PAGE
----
If you’re unable to service your business debt, or if your business assets are valued lower than your total debts, your business is insolvent.Every year, thousands of businesses struggle with debts, with a large number entering into bankruptcy procedures and winding up orders.
If you’re unable to pay your personal debts, legal action may be taken against you, resulting in a legal declaration of bankruptcy.Individuals, individual members of a partnership and sole traders, those with personal guarantees for loans and sole traders may find themselves at risk of bankruptcy.Insolvency may result in a liquidation process, whereby a liquidator will be appointed by the court wind-up a limited company or partnership. Cases of insolvency are referred to local official receiver offices which determine the cause of insolvency.
Limited Companies and Insolvency
Limited companies can look at a range of options for dealing with insolvency.
Informal arrangements. A good course of action for businesses seeking support with their debt problems is to contact creditors as soon as possible to discuss the possibility of arranging a restructured payment plan. Make sure you have calculated a manageable timetable of payments that will suit your budget.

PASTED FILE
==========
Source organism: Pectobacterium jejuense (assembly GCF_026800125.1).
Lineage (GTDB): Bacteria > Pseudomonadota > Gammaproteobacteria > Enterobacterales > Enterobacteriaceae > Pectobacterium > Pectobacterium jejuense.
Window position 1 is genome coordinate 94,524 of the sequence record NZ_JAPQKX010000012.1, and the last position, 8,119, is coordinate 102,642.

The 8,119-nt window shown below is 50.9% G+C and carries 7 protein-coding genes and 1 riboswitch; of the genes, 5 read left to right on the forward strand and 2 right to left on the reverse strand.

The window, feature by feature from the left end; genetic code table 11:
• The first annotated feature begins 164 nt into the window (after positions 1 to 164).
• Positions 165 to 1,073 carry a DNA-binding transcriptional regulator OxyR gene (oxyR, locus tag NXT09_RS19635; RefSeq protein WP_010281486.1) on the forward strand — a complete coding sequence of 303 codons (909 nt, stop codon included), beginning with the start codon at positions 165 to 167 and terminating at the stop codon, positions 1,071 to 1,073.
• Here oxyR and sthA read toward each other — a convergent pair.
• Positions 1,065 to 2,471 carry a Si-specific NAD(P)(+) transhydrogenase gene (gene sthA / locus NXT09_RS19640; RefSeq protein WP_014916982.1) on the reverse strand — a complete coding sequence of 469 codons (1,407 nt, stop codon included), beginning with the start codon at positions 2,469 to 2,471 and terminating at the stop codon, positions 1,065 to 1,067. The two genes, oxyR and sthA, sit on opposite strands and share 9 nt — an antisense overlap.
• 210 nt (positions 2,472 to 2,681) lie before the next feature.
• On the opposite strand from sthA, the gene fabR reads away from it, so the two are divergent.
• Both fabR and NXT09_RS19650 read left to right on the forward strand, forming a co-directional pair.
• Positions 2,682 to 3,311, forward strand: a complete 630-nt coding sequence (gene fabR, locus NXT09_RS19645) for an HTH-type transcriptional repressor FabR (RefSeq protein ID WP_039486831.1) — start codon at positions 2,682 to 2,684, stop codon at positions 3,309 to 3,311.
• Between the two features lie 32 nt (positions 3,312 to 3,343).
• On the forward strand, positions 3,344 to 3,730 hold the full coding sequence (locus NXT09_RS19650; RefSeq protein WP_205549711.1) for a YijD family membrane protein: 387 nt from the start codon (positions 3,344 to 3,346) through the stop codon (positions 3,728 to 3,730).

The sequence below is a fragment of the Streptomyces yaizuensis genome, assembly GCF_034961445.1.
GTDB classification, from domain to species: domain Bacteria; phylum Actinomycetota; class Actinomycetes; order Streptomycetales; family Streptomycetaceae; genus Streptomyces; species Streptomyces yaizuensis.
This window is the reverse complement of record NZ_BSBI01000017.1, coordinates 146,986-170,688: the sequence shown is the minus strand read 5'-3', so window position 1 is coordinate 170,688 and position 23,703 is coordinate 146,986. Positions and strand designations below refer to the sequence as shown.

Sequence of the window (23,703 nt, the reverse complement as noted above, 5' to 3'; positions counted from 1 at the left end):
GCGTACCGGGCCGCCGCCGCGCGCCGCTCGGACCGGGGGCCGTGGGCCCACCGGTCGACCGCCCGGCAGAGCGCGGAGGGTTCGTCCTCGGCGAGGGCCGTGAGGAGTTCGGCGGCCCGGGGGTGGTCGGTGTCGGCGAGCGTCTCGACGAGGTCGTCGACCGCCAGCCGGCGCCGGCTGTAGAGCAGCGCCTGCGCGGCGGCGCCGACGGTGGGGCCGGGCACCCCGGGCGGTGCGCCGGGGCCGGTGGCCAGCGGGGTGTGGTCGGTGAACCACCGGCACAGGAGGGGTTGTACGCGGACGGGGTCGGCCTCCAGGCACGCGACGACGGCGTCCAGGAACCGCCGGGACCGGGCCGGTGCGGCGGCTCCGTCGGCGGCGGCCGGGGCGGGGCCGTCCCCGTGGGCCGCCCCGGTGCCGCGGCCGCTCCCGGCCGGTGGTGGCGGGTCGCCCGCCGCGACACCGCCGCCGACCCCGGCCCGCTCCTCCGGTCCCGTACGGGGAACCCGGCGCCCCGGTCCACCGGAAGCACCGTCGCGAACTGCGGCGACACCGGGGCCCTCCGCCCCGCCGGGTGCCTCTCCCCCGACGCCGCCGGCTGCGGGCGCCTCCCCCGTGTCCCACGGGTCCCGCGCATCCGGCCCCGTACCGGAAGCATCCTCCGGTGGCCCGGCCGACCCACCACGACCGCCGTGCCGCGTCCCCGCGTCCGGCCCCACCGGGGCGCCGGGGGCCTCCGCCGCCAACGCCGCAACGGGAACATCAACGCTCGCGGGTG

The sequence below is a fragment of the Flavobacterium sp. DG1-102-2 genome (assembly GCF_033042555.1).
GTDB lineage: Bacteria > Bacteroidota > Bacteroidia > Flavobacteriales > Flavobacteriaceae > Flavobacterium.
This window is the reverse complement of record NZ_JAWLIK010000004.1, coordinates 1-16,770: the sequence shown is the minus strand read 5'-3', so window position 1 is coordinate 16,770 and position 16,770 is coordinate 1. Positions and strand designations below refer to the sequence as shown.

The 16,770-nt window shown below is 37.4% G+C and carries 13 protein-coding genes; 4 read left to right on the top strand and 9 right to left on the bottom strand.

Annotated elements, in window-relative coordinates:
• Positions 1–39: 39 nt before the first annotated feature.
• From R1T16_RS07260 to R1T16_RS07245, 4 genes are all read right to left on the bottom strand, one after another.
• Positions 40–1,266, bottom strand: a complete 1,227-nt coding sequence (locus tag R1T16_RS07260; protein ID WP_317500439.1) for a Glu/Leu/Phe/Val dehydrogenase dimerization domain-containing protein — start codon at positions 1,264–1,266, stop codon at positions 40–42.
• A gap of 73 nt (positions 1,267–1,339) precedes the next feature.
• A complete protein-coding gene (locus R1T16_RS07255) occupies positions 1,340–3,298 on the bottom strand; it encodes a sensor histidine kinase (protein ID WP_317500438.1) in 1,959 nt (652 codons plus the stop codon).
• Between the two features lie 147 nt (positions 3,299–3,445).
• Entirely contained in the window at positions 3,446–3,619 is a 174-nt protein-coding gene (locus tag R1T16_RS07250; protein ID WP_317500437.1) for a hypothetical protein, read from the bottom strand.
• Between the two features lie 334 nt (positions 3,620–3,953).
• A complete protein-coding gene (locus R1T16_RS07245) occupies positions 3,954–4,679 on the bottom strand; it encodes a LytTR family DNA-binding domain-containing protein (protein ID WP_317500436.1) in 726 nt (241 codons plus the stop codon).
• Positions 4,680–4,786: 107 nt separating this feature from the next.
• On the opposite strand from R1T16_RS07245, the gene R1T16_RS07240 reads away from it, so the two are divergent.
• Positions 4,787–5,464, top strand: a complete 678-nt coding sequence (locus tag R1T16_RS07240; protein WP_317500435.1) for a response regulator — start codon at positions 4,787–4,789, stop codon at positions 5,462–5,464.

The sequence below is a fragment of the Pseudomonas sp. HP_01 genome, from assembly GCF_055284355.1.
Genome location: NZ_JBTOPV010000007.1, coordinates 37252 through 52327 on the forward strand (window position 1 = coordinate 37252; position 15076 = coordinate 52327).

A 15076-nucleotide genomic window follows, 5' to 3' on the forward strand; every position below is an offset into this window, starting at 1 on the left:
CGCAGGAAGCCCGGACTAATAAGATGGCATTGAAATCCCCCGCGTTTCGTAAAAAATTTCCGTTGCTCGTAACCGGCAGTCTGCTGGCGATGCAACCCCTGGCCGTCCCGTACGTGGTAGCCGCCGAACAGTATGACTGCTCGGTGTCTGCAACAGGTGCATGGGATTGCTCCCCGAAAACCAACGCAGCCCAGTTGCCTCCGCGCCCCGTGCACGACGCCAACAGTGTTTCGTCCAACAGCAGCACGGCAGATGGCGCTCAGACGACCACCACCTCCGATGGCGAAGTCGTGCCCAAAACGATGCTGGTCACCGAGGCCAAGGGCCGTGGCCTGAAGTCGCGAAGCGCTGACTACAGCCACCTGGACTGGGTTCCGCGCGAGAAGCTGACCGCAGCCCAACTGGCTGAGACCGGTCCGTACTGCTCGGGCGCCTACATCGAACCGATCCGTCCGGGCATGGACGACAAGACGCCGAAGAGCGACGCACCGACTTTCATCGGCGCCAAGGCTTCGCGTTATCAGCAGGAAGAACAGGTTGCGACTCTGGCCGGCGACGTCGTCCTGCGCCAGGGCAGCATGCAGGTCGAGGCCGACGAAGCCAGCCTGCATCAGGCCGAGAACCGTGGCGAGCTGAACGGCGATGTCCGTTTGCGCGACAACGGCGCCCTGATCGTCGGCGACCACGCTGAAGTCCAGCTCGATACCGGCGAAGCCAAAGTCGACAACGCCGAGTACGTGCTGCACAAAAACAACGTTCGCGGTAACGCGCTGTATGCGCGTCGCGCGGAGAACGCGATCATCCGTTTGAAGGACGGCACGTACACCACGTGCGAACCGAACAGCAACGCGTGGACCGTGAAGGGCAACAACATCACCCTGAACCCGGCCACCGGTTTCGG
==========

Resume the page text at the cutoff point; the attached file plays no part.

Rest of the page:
Informal arrangements with friends or family. You may have family or friends that are willing to provide you with a short term loan to help you through a difficult period.
CVAs (Company Voluntary Arrangements). Similar to informal arrangements, CVAs offer a more formal approach. With the aid of a licensed insolvency practitioner, a company’s directors can apply to the court to arrange a meeting with creditors. At the meeting, a new schedule for repayment should be proposed to the creditors.
Administration. Entering into administration will give a business some protection from its creditors and safe from liquidation for at least 12 months. A licensed insolvency practitioner must be appointed by the court to act as the administrator in the process.
An accountant or solicitor may advise that arrangements and administration is highly unlikely to save your company. In this case, you or your creditors may choose to put your company through one of three types of liquidation processes:
Creditors’ voluntary liquidation.This is the most typical form of liquidation, which allows shareholders to put the company into liquidation. There must be a lack of assets to cover all creditors’ debts, making the company insolvent. A liquidator will work to get as much value for the creditors whilst winding up the company.
Members’ voluntary liquidation. In this instance, the shareholders will choose to put the company into liquidation and there are enough assets to cover creditors’ debts, meaning the company is still solvent.
Compulsory liquidation. Compulsory liquidation will see a creditor or company petition the court for a winding up order against the company.